Here’s what up in the world of TV for Tuesday, February 24. All times are Eastern.

Top pick

Parks And Recreation (NBC, 10 p.m.): For a few glorious years, Parks And Recreation formed part of a Thursday night comedy juggernaut alongside 30 Rock, Community, and The Paul Reiser Show. (Or The Office, depending who you ask. If you ask anyone other than Paul Reiser, really.) Anyway, with 30 Rock and The Office having wrapped up their runs and Community realizing its destiny by moving in with the internet, Parks And Recreation endured as the last ember of that classic Thursday night lineup … so, naturally, it moved to Tuesdays at 8 p.m. for its abbreviated final season, airing two episodes a week for good measure. And now, with just one double-length episode left, it’s moving two hours later than usual to accommodate the return of The Voice. Or it might just be because NBC doesn’t know any other way to say farewell than to screw with this show one last time. Anyway, since it seems silly to mourn the end of a TV show—especially after the death of series writer and recurring player Harris Wittels—join Alasdair Wilkins at this slightly later time to celebrate the end of a comedy classic.

The people’s top pick, now and forever

Person Of Interest (CBS, 10 p.m.): Even the most ardent Person Of Interest fans might be willing to concede this week that Parks And Recreation is a worthy top pick, but we’ll admit the synopsis for this week’s episode makes a damn compelling case regardless: “Reese and Finch protect a street-savvy grifter when her plan to steal money from a medical marijuana dispensary goes up in smoke.” Is the episode also titled “Blunt”? You bet your ass the episode is also titled “Blunt.” Alexa Planje approves of all this.

Also noted

MasterChef Junior (Fox, 8 p.m.): Kind of a big night for finales, actually, as the third season wraps up with two finalists going for a trophy and a $100,000 prize. Kayla Kumari Upadhyaya would like to think that these kid chefs care way more about a cool trophy than some stupid money, and there’s probably at least a 75 percent chance that she’s right. We mean, what kid doesn’t want a cool-ass trophy to show off at school?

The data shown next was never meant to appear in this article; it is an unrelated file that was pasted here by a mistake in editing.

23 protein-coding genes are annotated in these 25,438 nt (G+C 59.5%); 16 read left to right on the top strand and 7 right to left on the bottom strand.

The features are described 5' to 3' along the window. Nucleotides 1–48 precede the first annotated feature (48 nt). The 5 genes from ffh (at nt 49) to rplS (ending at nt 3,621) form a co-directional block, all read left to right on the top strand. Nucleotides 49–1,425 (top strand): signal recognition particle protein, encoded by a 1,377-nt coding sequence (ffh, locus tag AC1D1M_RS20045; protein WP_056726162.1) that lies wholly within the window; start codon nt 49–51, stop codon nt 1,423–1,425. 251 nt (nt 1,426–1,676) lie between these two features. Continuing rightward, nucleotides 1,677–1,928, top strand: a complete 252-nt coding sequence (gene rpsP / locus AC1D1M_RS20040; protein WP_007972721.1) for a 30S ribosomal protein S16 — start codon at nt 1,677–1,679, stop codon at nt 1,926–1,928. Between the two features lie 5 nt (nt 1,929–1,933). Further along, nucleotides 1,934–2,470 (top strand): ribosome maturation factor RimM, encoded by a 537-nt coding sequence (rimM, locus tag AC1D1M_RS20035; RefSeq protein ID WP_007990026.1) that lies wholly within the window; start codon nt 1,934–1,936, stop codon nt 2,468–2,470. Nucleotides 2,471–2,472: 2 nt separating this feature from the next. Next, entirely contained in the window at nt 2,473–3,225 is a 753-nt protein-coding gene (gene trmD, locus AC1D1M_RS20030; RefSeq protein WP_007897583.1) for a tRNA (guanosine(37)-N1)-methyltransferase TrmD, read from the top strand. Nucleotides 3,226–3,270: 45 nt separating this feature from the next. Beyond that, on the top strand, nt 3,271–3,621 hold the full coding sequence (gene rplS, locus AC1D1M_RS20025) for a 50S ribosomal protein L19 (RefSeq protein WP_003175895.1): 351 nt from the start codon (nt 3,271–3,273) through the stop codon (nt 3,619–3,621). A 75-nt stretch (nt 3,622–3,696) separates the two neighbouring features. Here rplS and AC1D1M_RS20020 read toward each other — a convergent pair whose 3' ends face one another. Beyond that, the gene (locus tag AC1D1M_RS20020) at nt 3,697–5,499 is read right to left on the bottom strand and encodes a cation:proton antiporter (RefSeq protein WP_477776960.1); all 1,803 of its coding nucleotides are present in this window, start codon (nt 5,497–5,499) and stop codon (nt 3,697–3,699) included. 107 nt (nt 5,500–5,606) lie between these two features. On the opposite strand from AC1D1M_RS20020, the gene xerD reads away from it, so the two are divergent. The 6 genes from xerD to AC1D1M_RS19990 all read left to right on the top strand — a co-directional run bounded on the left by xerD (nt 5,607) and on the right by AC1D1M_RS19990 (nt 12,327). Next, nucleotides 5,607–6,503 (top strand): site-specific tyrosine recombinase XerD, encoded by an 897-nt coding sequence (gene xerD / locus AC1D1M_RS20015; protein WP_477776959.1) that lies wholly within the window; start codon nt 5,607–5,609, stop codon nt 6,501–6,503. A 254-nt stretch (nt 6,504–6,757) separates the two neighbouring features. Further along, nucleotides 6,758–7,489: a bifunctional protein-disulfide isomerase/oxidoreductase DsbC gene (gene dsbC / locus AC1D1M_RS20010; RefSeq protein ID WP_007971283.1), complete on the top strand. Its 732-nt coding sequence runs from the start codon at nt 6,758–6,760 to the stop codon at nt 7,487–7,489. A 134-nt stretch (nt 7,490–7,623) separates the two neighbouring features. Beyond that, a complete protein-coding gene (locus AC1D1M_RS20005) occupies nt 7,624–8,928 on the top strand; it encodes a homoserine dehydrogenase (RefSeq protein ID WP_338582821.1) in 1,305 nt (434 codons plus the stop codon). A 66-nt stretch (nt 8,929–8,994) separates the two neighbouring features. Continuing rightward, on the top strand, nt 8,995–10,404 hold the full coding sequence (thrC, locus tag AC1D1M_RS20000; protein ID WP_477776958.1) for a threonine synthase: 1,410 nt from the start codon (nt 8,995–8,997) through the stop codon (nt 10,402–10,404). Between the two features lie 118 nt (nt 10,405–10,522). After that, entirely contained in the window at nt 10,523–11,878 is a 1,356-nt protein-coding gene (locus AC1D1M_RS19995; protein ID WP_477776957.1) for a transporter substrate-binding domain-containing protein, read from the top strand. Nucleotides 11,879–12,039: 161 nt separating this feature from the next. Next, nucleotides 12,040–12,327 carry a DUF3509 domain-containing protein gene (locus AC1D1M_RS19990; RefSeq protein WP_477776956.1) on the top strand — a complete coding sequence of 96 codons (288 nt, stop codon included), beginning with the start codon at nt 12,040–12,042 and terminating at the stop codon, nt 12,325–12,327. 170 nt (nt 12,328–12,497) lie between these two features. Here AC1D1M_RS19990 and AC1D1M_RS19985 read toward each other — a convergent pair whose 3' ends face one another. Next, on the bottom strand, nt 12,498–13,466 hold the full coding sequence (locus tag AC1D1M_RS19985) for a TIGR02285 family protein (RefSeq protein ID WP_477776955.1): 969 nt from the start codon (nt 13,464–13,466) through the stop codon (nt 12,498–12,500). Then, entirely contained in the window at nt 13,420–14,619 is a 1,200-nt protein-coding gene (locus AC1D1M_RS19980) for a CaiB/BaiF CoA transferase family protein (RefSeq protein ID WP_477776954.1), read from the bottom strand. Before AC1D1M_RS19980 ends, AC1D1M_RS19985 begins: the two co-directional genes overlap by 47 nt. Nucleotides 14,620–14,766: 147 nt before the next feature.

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Marvel’s Agent Carter (ABC, 9 p.m.): The show wraps up a successful season—hopefully “first” rather than “only,” but no official word yet on whether it’s coming back—with the return of Howard Stark. Now, we’re going to go ahead that this means Dominic Cooper is returning, but we’re kind of hoping the show just randomly swaps in John Slattery as the older, Iron Man 2 version of the character. Hell, Oliver Sava thinks they could get a whole That Obscure Object Of My Desire thing going, with Cooper and Slattery trading off from scene to scene with no explanation. Kids love the Luis Buñuel homages!

Girlfriend’s Guide To Divorce (Bravo, 10 p.m.): This Lisa Edelstein-starring show wraps up its first season, and LaToya Ferguson is on hand to tell us whether the show was worth sticking with.

Regular coverage

Fresh Off The Boat (ABC, 8 p.m.)
New Girl (Fox, 9 p.m.)
The Mindy Project (Fox, 9:30 p.m.)
Justified (FX, 10 p.m.)
Kroll Show (Comedy Central, 10:30 p.m.)

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Elsewhere in TV Club

There is just so, so much coming later today, with Caroline Siede taking a look at Agent Carter’s gender politics at 10 a.m., Erik Adams at the same time offering an Expert Witness on what it’s like to have Parks And Recreation film in your house, Will Harris sharing a Random Roles with Girlfriend’s Guide To Divorce costar Alanna Ubach at noon, and Noel Murray taking a quick look at the Barney Miller finale at 2 p.m.. But first, here’s Libby Hill on Parks And Recreation:

Parks And Rec has always been about characters who were resistant to change. In season seven, they fought tooth and nail against familiar surroundings being stripped away, often losing. They fought for the protection of JJ’s Diner and they fought to find April a future in Pawnee. They fought to find the perfect mayorand to be the perfect candidate’s wife. They fought to take out drones and outsmart a multi-billion dollar corporation and, most heart-wrenchingly, toretain the relationships they’d spent years painstakingly crafting. But no matter the outcome, the characters came to understand that change is grace.